Signal Hill places sales-tax increase on November ballot

The Signal Hill City Council unanimously voted to place a local funding measure on the November ballot this year that seeks to increase its sales tax.

The proposed increase aims to “maintain basic city services with locally-controlled funding,” according to a statement from the city. If approved, the increase would boost Signal Hill’s current rate of 9.5% to be on par with Long Beach’s 10.25%.

The money generated by the tax would be used to fund city services such as street repair, infrastructure maintenance, 911 emergency response and crime prevention. According to city officials, the measure includes strict accountability requirements and would be subjected to annual independent financial audits.

Signal Hill City Manager Hannah Shin-Heydorn said the tax, dubbed the Signal Hill Financial Stability Measure, would keep funding within the city, adding that most of the city’s tax revenue goes elsewhere.

“Unfortunately, nearly all of the sales tax generated in Signal Hill goes to the State of California or Los Angeles County,” she said in a statement, “leaving the city in a difficult position with rising costs and the financial impacts of COVID-19.”

Currently, Signal Hill keeps about $1 for every $100 in taxable sales, according to a city staff report on the measure. The increase would add an additional $0.75.

For a city that has historically relied on oil sales, the coronavirus pandemic has been damaging. It gutted a demand for crude oil. Signal Hill Petroleum Executive Vice President and COO David Slater told the Long Beach Business Journal that the company’s crude oil prices dropped but stayed above $0 per barrel.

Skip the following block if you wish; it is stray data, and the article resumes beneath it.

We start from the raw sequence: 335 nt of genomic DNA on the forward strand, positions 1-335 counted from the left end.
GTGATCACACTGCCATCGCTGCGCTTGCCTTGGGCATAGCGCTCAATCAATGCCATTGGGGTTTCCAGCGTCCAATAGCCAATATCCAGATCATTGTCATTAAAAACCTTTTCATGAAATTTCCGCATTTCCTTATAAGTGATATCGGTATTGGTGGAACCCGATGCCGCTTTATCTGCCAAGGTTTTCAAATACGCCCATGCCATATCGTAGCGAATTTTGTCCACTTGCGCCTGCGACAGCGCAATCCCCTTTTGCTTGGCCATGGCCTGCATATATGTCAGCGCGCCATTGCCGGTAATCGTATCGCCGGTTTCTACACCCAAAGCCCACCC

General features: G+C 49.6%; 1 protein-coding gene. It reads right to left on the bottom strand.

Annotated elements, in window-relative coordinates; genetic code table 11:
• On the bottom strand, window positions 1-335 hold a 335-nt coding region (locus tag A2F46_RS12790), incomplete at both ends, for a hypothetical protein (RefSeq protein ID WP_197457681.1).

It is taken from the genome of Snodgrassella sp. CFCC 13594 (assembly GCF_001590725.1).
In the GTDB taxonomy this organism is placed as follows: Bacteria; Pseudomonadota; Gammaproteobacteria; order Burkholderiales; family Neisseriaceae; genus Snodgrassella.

Despite the city having the Signal Hill Auto Center as an outlet for sales-tax revenue, car sales were also slashed as a result of the pandemic.

This year, J.D. Power found that national new car sales in April were off by 45% compared to 2019.

Signal Hill officials are currently projecting $1.8 million in operating reduction as well as hiring freezes for its 2020-2021 budget.

No public comments were made during the council’s virtual meeting where the ballot measure was moved along. Arguments for or against the tax must be submitted to the city clerk’s office by Aug. 13.

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Sebastian Echeverry is the North Long Beach reporter through the Report for America program. Philanthropic organizations pledged to cover the local donor portion of his grant-funded position with the Long Beach Post. If you want to support Sebastian's work, you can donate to his Report for America position at lbpost.com/support.
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